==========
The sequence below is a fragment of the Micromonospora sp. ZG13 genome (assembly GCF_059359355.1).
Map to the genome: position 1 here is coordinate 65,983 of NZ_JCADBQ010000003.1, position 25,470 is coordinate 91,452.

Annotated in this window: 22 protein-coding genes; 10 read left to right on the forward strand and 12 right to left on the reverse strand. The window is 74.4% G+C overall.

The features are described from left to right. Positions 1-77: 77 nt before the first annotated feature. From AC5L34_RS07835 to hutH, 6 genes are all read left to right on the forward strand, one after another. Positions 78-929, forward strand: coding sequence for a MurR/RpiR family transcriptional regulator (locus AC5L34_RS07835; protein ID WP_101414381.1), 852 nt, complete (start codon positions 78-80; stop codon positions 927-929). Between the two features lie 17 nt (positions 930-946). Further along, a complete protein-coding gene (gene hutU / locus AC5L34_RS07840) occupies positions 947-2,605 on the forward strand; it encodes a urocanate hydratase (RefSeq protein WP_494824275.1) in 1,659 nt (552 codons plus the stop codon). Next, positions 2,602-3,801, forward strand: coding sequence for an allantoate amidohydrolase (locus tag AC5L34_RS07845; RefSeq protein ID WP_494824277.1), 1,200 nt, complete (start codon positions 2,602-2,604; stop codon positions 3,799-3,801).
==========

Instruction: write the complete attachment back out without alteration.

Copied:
The sequence below is a fragment of the Micromonospora sp. ZG13 genome (assembly GCF_059359355.1).
Map to the genome: position 1 here is coordinate 65,983 of NZ_JCADBQ010000003.1, position 25,470 is coordinate 91,452.

Annotated in this window: 22 protein-coding genes; 10 read left to right on the forward strand and 12 right to left on the reverse strand. The window is 74.4% G+C overall.

The features are described from left to right. Positions 1-77: 77 nt before the first annotated feature. From AC5L34_RS07835 to hutH, 6 genes are all read left to right on the forward strand, one after another. Positions 78-929, forward strand: coding sequence for a MurR/RpiR family transcriptional regulator (locus AC5L34_RS07835; protein ID WP_101414381.1), 852 nt, complete (start codon positions 78-80; stop codon positions 927-929). Between the two features lie 17 nt (positions 930-946). Further along, a complete protein-coding gene (gene hutU / locus AC5L34_RS07840) occupies positions 947-2,605 on the forward strand; it encodes a urocanate hydratase (RefSeq protein WP_494824275.1) in 1,659 nt (552 codons plus the stop codon). Next, positions 2,602-3,801, forward strand: coding sequence for an allantoate amidohydrolase (locus tag AC5L34_RS07845; RefSeq protein ID WP_494824277.1), 1,200 nt, complete (start codon positions 2,602-2,604; stop codon positions 3,799-3,801).